Weak growth in Spain not enough to cut unemployment: study

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Spain should see second-quarter growth of 0.3 percent, the same as the previous three months but not enough to curb the highest unemployment rate in the industrialised world, a study said Tuesday.

"The Spanish economy is slowly recovering, although we do not expect to see positive net job creation until the second half of 2011," the research department of Spain's BBVA bank said.

The Spanish economy slumped into recession during the second half of 2008 as the global financial meltdown compounded the collapse of the once-booming property market. It emerged with meagre growth in early 2010.

Economic output expanded 0.3 percent in the first three months of 2011 when compared to the previous quarter.

But the crisis has sent the unemployment rate soaring to 21.29 percent in the first quarter of 2011, the highest in the industrialised world, and has whipped up nationwide demonstrations against the government's austerity measures.

The government has forecast growth of 1.3 percent in 2011 and 2.3 percent in 2012.

But BBVA Research predicted figures of 0.9 percent this year and 1.6 percent next year, "enough to generate net jobs, but not enough to significantly reduce the unemployment rate, given a normal scenario for labour force performance."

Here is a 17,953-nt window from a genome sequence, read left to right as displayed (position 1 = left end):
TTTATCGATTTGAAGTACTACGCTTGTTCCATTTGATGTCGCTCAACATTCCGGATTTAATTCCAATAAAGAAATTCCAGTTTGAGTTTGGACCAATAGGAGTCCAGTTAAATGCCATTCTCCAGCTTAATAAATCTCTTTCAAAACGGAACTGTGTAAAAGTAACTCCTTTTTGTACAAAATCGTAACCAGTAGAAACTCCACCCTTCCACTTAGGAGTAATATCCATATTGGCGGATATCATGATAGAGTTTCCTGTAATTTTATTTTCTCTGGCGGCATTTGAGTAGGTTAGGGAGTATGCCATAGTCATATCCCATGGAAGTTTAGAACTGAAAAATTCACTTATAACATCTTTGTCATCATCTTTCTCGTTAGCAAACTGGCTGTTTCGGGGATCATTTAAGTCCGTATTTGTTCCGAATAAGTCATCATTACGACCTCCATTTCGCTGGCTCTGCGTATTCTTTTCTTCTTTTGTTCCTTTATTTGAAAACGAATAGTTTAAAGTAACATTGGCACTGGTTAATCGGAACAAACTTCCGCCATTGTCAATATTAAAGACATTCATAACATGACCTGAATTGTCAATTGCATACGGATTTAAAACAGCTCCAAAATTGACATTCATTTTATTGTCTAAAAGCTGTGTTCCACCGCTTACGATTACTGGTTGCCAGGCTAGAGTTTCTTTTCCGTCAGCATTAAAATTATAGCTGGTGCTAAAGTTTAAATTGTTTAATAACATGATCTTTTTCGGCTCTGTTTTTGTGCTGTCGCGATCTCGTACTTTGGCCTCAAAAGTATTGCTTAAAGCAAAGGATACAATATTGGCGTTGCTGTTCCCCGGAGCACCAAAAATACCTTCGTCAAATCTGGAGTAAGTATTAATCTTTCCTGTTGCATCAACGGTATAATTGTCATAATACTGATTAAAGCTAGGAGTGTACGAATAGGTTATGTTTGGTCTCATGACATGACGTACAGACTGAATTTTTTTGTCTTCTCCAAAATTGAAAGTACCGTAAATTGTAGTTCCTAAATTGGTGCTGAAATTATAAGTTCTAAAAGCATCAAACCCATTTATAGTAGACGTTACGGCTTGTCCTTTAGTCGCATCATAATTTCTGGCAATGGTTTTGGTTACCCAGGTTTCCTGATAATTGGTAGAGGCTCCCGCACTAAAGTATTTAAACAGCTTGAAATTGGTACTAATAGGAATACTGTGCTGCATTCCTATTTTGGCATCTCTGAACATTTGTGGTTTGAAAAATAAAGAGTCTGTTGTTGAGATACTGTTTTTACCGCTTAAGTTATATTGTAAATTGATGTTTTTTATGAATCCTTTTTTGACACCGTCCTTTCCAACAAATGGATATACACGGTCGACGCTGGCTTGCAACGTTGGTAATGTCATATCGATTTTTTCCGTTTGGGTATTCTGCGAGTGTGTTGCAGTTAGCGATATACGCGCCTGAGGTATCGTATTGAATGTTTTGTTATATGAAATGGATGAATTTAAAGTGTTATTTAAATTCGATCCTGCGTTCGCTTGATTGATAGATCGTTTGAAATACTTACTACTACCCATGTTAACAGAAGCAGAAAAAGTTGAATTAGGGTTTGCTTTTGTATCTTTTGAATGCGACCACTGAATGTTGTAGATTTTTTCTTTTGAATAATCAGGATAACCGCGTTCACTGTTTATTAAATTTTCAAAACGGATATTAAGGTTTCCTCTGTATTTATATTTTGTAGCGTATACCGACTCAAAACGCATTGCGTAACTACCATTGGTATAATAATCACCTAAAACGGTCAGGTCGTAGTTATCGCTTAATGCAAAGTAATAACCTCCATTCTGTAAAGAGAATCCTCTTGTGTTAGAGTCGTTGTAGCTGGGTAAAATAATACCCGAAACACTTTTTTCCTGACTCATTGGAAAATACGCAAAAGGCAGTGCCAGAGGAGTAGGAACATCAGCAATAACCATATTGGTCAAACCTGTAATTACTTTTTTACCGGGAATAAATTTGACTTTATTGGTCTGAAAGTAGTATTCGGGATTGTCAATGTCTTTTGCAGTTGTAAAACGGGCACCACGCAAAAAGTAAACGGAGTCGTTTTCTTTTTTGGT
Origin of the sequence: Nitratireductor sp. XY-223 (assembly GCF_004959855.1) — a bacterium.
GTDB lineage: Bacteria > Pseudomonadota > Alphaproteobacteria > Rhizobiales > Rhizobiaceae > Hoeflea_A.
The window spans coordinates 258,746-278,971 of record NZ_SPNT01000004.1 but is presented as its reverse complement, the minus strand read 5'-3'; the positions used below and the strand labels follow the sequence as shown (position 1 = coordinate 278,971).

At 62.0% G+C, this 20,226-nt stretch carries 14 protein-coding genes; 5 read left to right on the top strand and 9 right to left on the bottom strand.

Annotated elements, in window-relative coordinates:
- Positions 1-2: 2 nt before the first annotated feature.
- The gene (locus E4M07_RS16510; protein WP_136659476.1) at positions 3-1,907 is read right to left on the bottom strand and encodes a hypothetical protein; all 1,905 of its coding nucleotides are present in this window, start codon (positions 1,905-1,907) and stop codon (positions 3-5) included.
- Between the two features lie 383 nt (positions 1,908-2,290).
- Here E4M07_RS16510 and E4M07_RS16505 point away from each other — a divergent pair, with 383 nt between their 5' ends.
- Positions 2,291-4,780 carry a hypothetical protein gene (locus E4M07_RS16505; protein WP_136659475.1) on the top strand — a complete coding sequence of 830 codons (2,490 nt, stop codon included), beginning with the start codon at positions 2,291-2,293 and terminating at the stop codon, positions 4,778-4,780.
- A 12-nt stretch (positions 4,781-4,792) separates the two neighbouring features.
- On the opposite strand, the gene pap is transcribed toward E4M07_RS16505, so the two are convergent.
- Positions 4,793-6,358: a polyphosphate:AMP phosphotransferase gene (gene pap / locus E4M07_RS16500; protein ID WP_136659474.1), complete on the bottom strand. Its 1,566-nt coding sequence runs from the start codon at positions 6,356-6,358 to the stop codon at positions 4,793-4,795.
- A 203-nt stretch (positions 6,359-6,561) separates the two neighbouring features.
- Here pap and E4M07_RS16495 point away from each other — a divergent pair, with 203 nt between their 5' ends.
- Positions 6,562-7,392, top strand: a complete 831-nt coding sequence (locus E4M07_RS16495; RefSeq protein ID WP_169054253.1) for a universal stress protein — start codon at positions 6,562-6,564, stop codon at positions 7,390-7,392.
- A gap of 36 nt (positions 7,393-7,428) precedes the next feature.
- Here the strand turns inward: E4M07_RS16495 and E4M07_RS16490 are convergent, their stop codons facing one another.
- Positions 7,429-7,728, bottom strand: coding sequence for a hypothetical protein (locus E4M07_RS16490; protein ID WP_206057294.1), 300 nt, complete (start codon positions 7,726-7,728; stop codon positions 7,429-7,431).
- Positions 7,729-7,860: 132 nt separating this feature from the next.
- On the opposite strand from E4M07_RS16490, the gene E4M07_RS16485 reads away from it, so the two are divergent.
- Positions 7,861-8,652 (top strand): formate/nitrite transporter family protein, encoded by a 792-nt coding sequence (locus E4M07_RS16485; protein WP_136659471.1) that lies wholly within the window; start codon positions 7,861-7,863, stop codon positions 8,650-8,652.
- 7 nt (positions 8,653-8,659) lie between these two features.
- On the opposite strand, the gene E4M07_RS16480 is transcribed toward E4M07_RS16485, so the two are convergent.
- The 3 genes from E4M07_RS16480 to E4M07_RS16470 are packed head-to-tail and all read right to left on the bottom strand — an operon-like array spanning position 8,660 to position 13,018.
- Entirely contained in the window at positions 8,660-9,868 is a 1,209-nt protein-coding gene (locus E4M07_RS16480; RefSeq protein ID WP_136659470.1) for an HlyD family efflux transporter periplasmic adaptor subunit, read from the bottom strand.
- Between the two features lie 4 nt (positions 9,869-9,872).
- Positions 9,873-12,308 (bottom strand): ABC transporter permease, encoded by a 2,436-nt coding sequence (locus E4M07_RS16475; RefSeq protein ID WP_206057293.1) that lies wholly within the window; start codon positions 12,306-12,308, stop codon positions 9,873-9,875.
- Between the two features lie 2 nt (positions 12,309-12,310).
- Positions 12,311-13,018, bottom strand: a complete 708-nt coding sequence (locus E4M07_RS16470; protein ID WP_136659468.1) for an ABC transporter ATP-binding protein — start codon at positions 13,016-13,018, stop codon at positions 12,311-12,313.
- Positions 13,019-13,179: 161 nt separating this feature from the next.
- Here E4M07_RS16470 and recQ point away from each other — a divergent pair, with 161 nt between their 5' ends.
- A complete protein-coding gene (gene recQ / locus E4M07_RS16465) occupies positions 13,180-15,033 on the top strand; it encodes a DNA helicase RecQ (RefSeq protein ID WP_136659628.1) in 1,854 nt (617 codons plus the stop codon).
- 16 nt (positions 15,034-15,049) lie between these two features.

For the April to June period, it forecast GDP growth of 0.3 percent.

This growth is "is still being shaped by a strong external demand and a weak domestic demand and that, given this sluggish rate of improvement, the Spanish economy remains unable to create employment."

But it said that "despite persistent tension in sovereign debt markets, the Spanish economy is in better shape than other European peripheral countries thanks to its overall compliance with the fiscal consolidation targets, the greater transparency of its public accounts and the effort to restructure the financial system, the labour market and the pension system."

Spain, with an economy the size of the Greek, Irish and Portuguese economies combined, has been battling to convince markets that it should not be lumped together with the three lame ducks now under EU and IMF rescue terms.

The government has enacted reforms to strengthen bank balance sheets, cut state spending, make it easier to hire and fire workers, lower the retirement age and sell off assets.

But BBVA Research warned that "although the fiscal target for Spain as a whole was met in 2010, the varying degrees of compliance among regions was worrying, since much of the 2011 deficit reduction target depends on them and their ability to reduce spending."

Figures released recently by the finance ministry showed only about half of Spain's 17 regions would post a first-quarter deficit within the limit set by the central government.

© 2011 AFP

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